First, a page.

If you want to take a trip of a lifetime to slam monster peacock bass in the Amazon rainforest, there are a few things you should absolutely know before you go. I recently went on a fishing trip to the Amazon and learned many of these things the hard way. These six things can make or break your trip.

1. Have the right gear or suffer the consequences

You are going to be in the jungle where the local bait shop doesn’t exist. You either have the right gear or don’t. That said, you don’t need to bring an entire tackle shop with you.

Reels: You will be retrieving baits fast, so if you don’t want to burn out before lunch a high retrieve-ratio reel like the Abu Garcia Revo Rocket is an absolute must-have. In addition, for punishing massive peacock bass, I recommend the Revo Beast for its drag system.

Rods: Almost all of your baits will be best thrown on a medium-heavy or heavy action rod. Bring three rods every day and keep one at camp for backup. You will want to have different baits strung up to make quick follow up casts.

Baits: You can bring everything you own, but I’m willing to bet you’ll only throw woodchoppers, musky-style jigs (piranha will destroy material so bring plenty), X-Rap SubWalks, and jumping minnows. Swimbaits on schooling rigs can also be effective and lipless crankbaits or spoons are nice to have to catch piranha.

Line: Bring 80 pounds of braided line and a few steal leaders (for piranha) and you should be good.

2. Pack smart for daily battles

The right clothing, medicine, and gear can make or break your entire trip. There isn’t a superstore so come prepared. Every morning when you head out it’s nice to have a compact dry bag with all your essentials to enjoy the day and survive the elements. This bag should include first aid, sunscreen, reel lubricant, survival items (you never know), and pain meds and vitamin K from all the big fish you will be landing. Billy Chapman of Anglers Inn International offers his fishermen an Amazon Tough Bag for around $199 and I highly suggest you pick this up.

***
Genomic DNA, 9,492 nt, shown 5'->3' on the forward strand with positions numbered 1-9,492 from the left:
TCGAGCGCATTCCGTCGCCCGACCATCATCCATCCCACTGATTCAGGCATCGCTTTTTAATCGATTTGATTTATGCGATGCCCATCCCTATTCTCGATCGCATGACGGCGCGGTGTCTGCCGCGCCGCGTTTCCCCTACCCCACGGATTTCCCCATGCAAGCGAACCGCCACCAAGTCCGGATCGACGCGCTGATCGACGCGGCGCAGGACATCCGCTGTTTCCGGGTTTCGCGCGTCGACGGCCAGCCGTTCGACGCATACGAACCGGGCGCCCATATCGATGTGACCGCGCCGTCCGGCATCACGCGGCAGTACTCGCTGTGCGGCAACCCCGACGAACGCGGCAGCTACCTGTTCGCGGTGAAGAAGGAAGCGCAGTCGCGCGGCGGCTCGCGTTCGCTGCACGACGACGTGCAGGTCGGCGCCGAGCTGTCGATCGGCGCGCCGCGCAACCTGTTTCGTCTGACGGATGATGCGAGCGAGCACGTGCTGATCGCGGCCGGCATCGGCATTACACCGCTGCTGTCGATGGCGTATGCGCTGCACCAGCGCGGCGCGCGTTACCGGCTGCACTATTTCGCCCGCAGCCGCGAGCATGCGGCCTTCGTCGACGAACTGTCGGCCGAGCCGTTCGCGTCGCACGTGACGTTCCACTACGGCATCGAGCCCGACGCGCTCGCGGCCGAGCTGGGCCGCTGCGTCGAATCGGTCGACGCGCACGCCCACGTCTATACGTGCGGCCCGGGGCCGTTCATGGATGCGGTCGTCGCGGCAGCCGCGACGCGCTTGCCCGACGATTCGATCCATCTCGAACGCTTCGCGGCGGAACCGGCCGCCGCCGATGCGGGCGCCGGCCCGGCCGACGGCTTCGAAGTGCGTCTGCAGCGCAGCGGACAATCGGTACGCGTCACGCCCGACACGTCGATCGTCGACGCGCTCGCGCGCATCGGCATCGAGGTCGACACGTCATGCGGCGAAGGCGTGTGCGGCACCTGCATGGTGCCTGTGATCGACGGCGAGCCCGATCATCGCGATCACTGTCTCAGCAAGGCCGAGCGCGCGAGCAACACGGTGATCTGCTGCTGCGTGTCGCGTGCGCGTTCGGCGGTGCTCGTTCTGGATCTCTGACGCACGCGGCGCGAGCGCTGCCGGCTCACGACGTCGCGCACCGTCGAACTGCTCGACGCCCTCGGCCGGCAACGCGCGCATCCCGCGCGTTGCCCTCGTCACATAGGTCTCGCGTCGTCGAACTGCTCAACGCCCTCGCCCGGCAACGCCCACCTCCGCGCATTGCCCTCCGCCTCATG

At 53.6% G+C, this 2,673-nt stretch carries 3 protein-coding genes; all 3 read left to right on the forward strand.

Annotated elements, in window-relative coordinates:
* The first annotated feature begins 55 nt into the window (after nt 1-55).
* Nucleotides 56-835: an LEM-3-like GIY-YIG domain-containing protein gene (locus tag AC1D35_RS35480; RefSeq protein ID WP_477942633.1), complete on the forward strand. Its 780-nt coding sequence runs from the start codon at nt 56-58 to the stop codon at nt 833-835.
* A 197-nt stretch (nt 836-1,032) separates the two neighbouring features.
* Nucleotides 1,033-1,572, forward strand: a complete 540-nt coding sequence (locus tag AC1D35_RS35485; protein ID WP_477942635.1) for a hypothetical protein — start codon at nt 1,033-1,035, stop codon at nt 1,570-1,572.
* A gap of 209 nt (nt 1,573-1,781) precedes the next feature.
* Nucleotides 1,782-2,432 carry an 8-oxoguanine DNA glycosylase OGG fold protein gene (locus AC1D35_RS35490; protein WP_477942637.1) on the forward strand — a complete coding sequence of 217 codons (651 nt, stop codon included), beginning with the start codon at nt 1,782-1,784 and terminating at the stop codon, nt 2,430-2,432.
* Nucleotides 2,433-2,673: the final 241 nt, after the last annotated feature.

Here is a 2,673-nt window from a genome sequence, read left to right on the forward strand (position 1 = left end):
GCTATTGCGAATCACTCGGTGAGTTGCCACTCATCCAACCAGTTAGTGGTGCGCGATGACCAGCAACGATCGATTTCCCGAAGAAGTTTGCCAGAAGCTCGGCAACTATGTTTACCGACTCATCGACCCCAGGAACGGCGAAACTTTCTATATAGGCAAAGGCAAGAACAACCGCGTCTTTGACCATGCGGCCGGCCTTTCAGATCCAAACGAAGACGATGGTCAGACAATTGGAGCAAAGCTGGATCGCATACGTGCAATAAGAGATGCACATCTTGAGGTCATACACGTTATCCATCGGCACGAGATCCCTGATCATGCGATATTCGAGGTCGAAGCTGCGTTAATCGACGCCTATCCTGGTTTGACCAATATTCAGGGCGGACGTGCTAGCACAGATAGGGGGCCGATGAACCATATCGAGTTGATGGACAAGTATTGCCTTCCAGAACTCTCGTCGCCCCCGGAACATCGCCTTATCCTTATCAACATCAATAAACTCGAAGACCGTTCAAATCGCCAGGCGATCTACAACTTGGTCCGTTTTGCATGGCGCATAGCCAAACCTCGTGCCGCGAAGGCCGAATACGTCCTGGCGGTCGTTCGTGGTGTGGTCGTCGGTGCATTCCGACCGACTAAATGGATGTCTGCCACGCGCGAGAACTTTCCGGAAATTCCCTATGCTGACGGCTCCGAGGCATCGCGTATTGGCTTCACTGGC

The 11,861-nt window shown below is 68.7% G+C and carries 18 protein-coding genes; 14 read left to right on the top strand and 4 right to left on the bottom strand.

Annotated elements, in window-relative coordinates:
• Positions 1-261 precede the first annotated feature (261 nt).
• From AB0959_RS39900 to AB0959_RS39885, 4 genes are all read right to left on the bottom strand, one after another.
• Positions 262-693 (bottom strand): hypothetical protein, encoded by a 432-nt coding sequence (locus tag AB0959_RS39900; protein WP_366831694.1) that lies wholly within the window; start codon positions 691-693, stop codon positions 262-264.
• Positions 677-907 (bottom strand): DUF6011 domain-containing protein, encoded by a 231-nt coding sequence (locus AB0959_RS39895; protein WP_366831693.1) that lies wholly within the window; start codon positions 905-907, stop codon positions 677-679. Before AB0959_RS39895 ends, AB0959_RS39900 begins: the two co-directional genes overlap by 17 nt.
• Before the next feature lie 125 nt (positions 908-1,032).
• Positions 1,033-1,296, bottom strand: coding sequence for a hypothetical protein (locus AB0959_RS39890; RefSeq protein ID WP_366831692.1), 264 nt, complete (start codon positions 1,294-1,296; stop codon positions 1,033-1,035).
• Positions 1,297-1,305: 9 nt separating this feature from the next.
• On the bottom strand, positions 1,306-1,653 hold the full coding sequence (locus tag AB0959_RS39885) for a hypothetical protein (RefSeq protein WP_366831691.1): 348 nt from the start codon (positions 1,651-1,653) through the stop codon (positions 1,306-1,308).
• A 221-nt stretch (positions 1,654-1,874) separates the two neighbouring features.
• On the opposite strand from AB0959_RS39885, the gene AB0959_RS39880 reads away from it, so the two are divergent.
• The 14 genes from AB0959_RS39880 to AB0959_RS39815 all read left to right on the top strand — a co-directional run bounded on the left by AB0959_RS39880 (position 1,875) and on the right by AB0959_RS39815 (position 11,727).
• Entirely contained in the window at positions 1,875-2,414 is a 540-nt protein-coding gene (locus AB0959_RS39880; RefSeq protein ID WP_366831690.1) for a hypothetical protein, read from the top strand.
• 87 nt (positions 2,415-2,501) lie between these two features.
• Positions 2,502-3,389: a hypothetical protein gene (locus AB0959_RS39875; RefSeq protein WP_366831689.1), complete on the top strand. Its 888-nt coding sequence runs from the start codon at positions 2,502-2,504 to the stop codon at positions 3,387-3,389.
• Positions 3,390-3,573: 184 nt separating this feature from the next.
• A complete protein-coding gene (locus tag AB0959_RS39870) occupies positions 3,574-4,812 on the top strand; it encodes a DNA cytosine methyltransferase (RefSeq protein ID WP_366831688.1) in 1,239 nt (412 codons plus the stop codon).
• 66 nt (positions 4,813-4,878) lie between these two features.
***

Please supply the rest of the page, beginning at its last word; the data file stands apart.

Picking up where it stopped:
It’s going to be 95 degrees almost every day, so don’t be ignorant and be sure to pack lightweight pants and long-sleeved shirts. Pack your buff and pick up some sun gloves if you don’t buy the Amazon Tough Bag. Be smart about sun protection or stay at the lodge with a sun burn while someone else catches your fish.

3. Travel prep and execution is vital

Don’t leave for your trip and not know the details about your timeline, lodging, and transportation. Transportation is really critical and often overlooked.

Remember that Portuguese isn’t Spanish. Do yourself a favor and try and learn a few simple phrases before and during your stay, because if you have a guide that isn’t native to the jungle speaking perfect English you’re probably doing something wrong. You also must get a visa to travel to Brazil if you live in the United States. The process is somewhat long, so apply four to five months out.

4. Don’t cut corners on service, it’s not worth it

Sure you can fish the Amazon for different prices, but don’t be that guy jealous of another group that had Wi-Fi, premium meals, daily laundry service, and compete end-to-end service. Saving $1,000 for a lesser experience isn’t worth it if your fishing boat breaks down, you are uncomfortable, or your safety is compromised. Go with someone who sells out every year and often to repeat customers.